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Overview. I have personally found it very difficult to write a one-hour exam that more than superficially tests students' mastery of general relativity's concepts and formalism. Almost any significant GR problem will take more than one hour to complete, and few single problems can embrace the range of issues I would like to test. I therefore depend on longer exams (even during midterms) to test students' abilities.

Take-Home Exams. I have found that having students take several 4-hour open-notes, open-book take-home exams during the course provides a much better measure of their abilities. Such an exam might consist of three or four homework-like problems that span the range of issues of interest. There are always potential cheating problems with such exams, but this has not been a significant problem with my students (and I have found it pretty easy to catch the rare cases where students who have collaborated, something I warn students about).

Time limits on Take-homes(?). I typically ask students to do a take-home exam in two sittings, one of not more than three hours and the second of not more than one hour. This makes it possible for students to interrupt the exam to come to my office to ask questions. Of course, I cannot really enforce the time limit (and I have some evidence to suggest that students sometimes bend the limit), but I have also found that if I don't set some kind of limit, students often obsess too much on problems that they cannot figure out, and end up spending far too much time on the exam. Also, having a time limit encourages students to study before the exam, rather than depending on having the time to look up and figure out whatever is needed for the specific exam questions.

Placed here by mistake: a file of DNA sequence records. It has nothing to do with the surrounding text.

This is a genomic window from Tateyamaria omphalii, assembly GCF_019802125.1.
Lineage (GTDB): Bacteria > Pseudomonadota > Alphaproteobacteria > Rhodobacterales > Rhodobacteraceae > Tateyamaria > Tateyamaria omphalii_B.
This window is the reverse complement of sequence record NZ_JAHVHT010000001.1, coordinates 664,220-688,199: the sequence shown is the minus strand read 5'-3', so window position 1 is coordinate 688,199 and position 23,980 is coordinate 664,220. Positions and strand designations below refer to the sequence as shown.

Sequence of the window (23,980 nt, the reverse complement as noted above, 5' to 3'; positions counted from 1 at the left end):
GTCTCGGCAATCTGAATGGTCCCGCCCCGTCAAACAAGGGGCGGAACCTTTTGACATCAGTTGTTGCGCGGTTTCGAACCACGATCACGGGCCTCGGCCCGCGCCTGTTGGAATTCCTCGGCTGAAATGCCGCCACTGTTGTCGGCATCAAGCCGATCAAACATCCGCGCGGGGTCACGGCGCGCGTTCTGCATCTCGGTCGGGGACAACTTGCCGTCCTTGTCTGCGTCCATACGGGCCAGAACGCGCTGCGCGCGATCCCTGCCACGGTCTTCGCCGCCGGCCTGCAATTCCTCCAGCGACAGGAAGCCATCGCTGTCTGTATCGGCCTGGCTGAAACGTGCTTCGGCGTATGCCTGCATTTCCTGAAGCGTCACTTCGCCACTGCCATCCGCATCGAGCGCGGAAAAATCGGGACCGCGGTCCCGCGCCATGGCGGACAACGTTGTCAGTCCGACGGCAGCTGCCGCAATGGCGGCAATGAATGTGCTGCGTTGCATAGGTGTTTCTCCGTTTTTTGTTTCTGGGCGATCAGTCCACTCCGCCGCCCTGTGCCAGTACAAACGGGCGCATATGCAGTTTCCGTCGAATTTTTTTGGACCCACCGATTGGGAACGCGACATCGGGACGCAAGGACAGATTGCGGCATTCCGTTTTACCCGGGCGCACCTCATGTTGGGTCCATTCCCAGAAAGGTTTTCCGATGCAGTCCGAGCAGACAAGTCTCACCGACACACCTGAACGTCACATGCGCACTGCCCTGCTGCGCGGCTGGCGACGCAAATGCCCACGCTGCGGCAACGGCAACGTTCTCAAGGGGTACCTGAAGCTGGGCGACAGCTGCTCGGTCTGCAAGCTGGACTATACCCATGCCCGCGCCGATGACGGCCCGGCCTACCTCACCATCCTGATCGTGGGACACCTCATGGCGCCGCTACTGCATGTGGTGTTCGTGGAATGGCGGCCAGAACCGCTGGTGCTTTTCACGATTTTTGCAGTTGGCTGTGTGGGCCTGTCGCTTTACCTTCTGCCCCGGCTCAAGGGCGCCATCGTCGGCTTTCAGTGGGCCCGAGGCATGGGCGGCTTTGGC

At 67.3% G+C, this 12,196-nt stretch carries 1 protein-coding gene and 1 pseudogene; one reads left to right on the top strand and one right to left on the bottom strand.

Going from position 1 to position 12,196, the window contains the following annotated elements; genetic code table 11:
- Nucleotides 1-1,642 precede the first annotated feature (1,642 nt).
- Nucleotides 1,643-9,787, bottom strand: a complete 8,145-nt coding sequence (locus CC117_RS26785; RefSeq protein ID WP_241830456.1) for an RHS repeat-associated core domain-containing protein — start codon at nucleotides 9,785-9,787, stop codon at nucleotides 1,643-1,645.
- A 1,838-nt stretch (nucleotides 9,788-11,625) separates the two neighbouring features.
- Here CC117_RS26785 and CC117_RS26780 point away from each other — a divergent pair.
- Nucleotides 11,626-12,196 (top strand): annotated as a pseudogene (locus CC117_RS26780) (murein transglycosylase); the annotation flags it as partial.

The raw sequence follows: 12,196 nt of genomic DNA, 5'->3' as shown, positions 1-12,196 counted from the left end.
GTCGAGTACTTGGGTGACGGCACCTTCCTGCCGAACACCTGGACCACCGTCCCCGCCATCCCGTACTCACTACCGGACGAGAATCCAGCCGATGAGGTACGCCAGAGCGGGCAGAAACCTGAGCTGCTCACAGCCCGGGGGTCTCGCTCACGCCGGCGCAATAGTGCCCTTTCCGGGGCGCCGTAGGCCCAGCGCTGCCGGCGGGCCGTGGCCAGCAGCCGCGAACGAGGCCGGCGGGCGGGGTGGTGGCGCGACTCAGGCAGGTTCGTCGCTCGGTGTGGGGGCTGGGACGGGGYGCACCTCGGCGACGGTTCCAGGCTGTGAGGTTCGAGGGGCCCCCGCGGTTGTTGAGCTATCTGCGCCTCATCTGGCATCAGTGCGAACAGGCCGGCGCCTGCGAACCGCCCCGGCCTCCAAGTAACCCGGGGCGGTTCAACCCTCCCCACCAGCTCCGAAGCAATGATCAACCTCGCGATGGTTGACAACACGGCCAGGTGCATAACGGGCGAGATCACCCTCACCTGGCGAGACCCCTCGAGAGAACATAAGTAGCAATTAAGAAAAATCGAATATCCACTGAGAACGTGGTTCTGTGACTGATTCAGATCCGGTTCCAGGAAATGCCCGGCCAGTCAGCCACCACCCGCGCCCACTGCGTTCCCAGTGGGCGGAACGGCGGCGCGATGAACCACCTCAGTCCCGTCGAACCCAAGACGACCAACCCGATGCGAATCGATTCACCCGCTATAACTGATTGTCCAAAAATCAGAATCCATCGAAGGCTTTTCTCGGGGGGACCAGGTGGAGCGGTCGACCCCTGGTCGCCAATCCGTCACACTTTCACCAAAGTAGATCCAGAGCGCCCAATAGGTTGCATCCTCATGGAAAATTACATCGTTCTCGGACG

Proctored Exams. Cheating and time-limit problems would vanish if all the students could come in for a lengthy scheduled (and proctored) exam time. I have found that in classes larger than five or six students, common times of such a length can be difficult to arrange, though specifying the times on the first day of class (so that students can make arrangements far in advance) does help.

You decide. You (the instructor) will have to decide what scheme best fits your comfort range, the student culture at your institution, and your schedule. My primary recommendation is that you consider various options for giving two or three exams during the course, each three or more hours long.


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Thomas A. Moore has been a professor in the Physics and Astronomy Department at Pomona College since 1987. He does theoretical research on detecting gravitational waves using LISA (now eLISA). Send him a message.